Cyber Bullying & Online Safety

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What Is Cyber-Bullying?

A new form of an age-old problem, but with extra intensity. In years gone by, bullying ceased when kids got off the school bus. There was at least a pause between one day and the next. Time to have an icy-pole, to play with the dog, to go for a bike ride. Now, cyber bullying can follow students home and haunt them for every minute of their home life, if they know (or believe) that others are talking about them, mocking them, belittling them or even making threats against them. In some cases, cyber bullying can happen thoughtlessly or accidentally. In other cases it can be premeditated, calculated and vindictive.

Small comments that would be quickly forgotten if they were only whispered aloud are captured forever once written online and many children do not realise this until it is too late. Conversations can escalate, statements can be taken out of context. In one sense, this is not dissimilar to the way that children can argue in person. The important difference is that once online, words are immortalised. They are copied and sent to large groups with the click of a button. They are read over and over by the people affected. It can be a vicious cycle and can take a significant toll on children’s mental health.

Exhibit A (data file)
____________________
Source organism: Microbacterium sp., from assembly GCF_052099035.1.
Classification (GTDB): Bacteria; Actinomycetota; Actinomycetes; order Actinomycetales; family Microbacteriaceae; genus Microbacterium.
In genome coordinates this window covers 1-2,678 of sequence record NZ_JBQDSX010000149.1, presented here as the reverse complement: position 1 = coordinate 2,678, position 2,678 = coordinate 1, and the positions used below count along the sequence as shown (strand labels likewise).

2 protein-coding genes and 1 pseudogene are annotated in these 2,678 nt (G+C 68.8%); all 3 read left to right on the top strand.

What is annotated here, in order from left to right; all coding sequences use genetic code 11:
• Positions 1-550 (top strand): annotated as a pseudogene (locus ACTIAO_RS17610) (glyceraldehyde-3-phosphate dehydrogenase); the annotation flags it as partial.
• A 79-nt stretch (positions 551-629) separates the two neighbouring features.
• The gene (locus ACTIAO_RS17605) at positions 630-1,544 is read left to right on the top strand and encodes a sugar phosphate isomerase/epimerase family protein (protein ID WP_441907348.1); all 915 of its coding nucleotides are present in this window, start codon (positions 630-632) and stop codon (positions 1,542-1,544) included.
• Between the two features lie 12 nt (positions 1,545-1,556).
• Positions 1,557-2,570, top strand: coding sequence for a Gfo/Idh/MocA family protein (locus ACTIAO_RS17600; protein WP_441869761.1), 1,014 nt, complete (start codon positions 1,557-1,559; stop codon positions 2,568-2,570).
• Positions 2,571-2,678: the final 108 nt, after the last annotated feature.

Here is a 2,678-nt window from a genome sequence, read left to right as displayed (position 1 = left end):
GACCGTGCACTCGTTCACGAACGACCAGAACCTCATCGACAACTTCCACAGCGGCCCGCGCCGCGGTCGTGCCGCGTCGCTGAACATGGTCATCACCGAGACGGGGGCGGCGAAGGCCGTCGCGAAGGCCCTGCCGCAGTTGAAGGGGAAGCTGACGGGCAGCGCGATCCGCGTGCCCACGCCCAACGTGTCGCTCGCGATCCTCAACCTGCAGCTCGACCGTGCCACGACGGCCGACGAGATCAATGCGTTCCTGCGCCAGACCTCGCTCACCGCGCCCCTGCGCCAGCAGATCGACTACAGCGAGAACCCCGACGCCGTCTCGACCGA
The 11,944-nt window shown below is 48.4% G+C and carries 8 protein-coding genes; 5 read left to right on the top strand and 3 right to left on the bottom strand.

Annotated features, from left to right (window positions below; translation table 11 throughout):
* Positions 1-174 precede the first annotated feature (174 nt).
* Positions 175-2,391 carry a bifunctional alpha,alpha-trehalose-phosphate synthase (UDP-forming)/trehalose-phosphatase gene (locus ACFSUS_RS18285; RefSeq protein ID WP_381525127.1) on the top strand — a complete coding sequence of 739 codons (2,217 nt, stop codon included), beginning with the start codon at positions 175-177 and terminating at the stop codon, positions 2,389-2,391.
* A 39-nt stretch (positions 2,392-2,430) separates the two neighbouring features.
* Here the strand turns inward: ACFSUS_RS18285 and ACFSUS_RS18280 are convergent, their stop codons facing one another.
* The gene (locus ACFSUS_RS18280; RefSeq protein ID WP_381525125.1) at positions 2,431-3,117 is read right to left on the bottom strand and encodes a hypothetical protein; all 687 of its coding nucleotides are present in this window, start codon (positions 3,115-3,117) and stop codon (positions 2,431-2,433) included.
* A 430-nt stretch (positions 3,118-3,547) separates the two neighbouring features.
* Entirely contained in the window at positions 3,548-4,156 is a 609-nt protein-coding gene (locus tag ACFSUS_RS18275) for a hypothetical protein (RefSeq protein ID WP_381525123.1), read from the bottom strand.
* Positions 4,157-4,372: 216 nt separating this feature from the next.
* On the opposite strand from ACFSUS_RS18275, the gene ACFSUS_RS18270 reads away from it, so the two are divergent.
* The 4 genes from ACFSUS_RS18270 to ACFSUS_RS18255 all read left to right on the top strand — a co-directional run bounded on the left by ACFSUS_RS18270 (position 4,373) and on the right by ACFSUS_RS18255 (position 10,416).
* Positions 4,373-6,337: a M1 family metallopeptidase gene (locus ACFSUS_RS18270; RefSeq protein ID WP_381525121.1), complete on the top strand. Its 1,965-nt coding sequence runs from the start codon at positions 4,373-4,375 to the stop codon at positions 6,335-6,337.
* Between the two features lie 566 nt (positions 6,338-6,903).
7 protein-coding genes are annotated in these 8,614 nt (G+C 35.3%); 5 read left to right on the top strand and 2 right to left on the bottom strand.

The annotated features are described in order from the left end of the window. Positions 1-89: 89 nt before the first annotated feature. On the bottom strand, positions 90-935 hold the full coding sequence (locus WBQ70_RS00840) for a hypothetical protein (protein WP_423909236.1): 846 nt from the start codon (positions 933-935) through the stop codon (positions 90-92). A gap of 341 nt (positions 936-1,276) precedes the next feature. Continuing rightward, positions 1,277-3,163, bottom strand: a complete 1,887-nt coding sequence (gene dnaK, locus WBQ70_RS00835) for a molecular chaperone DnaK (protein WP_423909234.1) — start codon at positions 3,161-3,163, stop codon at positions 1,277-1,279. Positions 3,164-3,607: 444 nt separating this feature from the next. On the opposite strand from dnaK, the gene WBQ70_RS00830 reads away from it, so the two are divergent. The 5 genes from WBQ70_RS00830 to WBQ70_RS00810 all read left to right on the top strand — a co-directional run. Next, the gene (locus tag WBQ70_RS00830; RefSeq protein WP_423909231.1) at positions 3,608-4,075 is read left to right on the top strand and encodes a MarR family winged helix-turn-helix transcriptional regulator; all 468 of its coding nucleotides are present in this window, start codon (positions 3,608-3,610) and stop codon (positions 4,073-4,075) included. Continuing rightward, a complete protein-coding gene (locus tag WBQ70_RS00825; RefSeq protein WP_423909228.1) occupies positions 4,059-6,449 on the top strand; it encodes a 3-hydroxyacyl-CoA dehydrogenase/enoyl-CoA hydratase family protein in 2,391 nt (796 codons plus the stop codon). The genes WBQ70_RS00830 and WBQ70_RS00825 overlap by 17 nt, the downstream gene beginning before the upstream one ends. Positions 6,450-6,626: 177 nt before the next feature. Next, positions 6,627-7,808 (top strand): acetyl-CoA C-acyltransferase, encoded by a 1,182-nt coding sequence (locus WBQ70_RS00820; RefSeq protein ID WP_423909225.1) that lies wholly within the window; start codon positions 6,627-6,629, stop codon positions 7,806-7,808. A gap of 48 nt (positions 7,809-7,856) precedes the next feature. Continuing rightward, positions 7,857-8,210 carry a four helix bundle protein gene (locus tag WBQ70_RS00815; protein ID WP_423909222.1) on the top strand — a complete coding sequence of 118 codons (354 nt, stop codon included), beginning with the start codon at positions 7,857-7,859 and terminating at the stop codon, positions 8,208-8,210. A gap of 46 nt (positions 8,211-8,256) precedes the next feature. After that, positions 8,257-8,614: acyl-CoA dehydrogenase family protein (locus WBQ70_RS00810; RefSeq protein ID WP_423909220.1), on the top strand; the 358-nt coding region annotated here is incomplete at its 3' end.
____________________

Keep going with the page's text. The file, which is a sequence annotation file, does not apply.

How do I Keep My Child Safe?

There are many websites with tips for keeping your child safe online. Essentially, as a parent or guardian, you have the right and responsibility to stay abreast of all your child’s digital communication. This means that you can and should browse their messages, emails and other forms of contact with others. It is important to ensure that this is an expectation and mutual understanding right from the first occasions that they contact their friends online. If your child knows that you are likely to read their messages to others, they will be more forthcoming with issues as they arise and will be more respectful and responsible in keeping conversations appropriate, calm and friendly.

Most schools will have a digital citizenship policy (or similar) that formalises the expectations and responsibilities of students. If you believe that your child is being negatively affected by online communication it is important to act immediately, and seeking help and advice from your school is a great way to start. Through my teaching and my tutoring work I have assisted students in cyberbullying issues. For tutoring with a focus on wellbeing and educational counselling please contact me at info@templestowe-tutoring.com.au or call me on 0415-144-318.

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